It’s no wonder that 1 in 7 franchises in the United States are owned by military veterans. Qualities like teamwork, discipline, and the ability to follow a structure are as necessary in the military as they are in franchising.
Unfortunately, there aren’t any official Canadian stats related to how many vets in this country are franchisees, but indications suggest there is a significant portion of them here, too.
Stats are just that, though. If you want to hear what it’s actually like to become a franchisee after the military, listen to these three vets explain it.
If there’s one piece of advice Clayton Hamilton would give to a retiring military member who wants to become an entrepreneur, it’s this: become a franchisee rather than an independent business owner.
“Franchises set up everything in detail,” says the 20-year Canadian Forces veteran and current Massage Experts President and CEO. “There’s an operations manual, there’s an advertising manual. The guidelines are there, the franchise gives you the structure that you’re used to.”
Not to say franchises are perfect. His first foray into entrepreneurship after retiring from the Forces as an airborne electronic sensor operator was with a few franchise restaurants in the Halifax area. “I would have probably been the first to criticize the franchises I was involved with, but now that I’m a seasoned guy in this job, I see some of the reasons they did what they did.”
Nonetheless, Hamilton has just one of those restaurants now, jumping into the massage world five years ago as one of the first Massage Experts franchisees. That one Halifax location has grown to four in the city, bringing the national total to 17 locations — eight in Nova Scotia and New Brunswick, three in Ontario and Quebec, six in Saskatchewan and Alberta.
One big reason the franchise is taking off is because Massage Experts offers memberships that make therapy sessions more affordable than at non-membership clinics.
Hamilton bought the company about four years ago, and since then Massage Experts has added 12 of its 17 clinics. His experience as a restaurant franchisee has definitely helped him take the company to the next level, but so has his military experience.
“The military gives you a strong sense of discipline to ensure that things get done, and you learn attention to detail and timeliness,” he says. “Those three things are huge in franchising.”
Still, the military world and the entrepreneurship world are vastly different, he admits. But, if you are interested in running your own business, the distance between those worlds is greatly reduced if you go the franchise route.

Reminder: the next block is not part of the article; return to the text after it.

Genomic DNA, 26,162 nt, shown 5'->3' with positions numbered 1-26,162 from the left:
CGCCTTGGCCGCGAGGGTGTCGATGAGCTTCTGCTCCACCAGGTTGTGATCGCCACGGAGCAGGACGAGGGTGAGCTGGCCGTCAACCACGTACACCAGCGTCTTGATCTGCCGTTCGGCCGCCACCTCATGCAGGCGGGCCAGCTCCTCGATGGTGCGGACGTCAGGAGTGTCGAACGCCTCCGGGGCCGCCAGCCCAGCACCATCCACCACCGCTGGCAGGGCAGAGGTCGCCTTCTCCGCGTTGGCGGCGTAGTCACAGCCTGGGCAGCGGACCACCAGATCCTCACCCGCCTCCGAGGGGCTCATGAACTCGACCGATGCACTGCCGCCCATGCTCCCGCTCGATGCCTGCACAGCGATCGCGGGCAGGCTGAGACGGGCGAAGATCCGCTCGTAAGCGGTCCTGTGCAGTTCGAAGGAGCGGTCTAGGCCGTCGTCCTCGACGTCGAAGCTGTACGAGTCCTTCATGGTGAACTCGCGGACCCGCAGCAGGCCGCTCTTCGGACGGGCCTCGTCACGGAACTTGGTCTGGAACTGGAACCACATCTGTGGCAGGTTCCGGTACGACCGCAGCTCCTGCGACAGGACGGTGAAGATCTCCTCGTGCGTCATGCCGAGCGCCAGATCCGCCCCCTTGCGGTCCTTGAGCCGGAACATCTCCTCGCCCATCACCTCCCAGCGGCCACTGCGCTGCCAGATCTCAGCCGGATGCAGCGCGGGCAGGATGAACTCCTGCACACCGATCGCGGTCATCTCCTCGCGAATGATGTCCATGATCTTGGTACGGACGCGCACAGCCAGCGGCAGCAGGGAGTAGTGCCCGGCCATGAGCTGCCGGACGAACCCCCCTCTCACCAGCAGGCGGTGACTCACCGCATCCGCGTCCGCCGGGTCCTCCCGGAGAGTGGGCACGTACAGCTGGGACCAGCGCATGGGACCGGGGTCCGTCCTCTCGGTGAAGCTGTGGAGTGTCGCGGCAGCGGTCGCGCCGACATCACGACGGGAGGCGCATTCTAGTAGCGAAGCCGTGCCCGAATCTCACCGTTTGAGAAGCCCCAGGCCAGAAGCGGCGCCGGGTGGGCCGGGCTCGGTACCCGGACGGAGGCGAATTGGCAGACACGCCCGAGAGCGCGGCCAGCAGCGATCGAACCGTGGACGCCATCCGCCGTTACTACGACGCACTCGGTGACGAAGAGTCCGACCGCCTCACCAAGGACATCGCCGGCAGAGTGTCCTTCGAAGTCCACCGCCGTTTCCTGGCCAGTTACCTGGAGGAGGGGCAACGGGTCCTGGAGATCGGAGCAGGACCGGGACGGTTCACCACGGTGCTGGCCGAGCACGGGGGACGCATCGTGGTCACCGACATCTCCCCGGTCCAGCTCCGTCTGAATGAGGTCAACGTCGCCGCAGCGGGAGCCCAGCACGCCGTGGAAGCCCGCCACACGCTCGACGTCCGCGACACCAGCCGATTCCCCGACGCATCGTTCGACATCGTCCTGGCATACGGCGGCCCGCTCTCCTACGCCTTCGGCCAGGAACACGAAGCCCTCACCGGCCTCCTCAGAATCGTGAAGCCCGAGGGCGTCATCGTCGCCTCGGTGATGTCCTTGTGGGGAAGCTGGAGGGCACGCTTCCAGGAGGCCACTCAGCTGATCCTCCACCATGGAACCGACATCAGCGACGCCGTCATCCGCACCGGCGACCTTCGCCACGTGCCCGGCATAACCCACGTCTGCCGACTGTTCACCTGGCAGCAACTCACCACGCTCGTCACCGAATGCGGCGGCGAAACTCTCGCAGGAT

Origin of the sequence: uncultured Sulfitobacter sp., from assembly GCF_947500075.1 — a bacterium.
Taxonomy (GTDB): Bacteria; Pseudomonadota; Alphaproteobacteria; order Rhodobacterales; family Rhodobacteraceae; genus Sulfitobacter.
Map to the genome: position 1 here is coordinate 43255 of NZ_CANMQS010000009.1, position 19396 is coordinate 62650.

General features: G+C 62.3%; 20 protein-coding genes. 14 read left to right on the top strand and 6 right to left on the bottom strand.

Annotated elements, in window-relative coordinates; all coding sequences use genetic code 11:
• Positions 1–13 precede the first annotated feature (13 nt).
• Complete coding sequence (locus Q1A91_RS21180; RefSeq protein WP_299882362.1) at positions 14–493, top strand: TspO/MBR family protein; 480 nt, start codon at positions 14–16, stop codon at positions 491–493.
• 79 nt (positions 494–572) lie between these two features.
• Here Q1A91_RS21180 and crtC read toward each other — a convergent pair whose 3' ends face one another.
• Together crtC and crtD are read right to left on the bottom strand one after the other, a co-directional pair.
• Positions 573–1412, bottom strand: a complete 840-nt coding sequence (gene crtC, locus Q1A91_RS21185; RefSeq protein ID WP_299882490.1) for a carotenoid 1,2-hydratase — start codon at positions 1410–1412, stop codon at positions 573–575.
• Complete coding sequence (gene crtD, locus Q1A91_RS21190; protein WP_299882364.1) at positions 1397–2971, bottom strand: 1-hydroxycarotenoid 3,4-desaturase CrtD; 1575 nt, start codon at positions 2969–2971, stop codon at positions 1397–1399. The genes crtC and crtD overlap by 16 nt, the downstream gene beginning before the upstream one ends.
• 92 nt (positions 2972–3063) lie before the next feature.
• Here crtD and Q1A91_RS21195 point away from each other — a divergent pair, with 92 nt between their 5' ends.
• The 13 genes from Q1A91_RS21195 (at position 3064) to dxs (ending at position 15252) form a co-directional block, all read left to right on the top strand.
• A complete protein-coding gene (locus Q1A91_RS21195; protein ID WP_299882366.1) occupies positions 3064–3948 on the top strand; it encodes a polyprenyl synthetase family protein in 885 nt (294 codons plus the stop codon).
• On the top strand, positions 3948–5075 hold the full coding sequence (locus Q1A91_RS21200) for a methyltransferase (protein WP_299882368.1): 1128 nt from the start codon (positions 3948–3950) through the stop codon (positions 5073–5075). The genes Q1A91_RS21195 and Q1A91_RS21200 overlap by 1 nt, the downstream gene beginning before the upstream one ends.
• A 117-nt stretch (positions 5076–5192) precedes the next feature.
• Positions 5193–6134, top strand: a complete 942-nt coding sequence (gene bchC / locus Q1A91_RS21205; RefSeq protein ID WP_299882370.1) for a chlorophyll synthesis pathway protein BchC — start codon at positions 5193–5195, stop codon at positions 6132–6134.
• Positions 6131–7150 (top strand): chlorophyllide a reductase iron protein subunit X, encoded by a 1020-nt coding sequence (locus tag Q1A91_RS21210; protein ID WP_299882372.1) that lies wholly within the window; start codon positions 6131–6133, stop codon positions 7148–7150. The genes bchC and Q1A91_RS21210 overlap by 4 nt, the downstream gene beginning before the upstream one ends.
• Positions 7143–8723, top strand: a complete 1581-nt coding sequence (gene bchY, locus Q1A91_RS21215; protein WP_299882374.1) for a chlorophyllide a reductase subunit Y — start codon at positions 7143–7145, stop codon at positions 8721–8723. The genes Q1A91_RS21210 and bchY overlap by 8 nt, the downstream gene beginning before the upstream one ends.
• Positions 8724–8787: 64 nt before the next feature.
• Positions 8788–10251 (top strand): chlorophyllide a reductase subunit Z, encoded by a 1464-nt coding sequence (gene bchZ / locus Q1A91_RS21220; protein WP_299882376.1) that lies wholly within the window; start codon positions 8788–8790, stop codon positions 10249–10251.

“There’s a huge difference between being a military person and having your day-to-day needs taken care of, told where to go, how to do it than to try to become an entrepreneur. But if that’s what you want, becoming a franchisee would be the best move. It gives you that structure, and it will probably end up making you feel a lot more comfortable.”
There’s no doubt that military veterans come with a few readymade skills ideal for entrepreneurship, says Rick Davies, the franchisee of three PropertyGuys.com areas in southern Ontario.
“For one, you learn very good social skills in the military because you’re dealing with people from all walks of life, all over the country and internationally,” he explains. “You really need that in business, too.”
You also have to be flexible in the military and as an entrepreneur, he says, “aware that what you planned on doing might not be what you end up doing.”
He didn’t really plan on being a PropertyGuys.com franchisee when he retired from the Canadian Forces in 2003 after 24 years in various avionics roles. He just knew that after so many years working for somebody else, he wanted to try working for himself. And so he did, starting a web-based marketing business with his brother.
They made a “killing,” he says, but he missed the social part of going to work. And though he liked the freedom and flexibility of working for himself, his military roots made him realize he also liked a bit of structure. Franchising, with its systems, support, sociability, and freedom, seemed like the right path.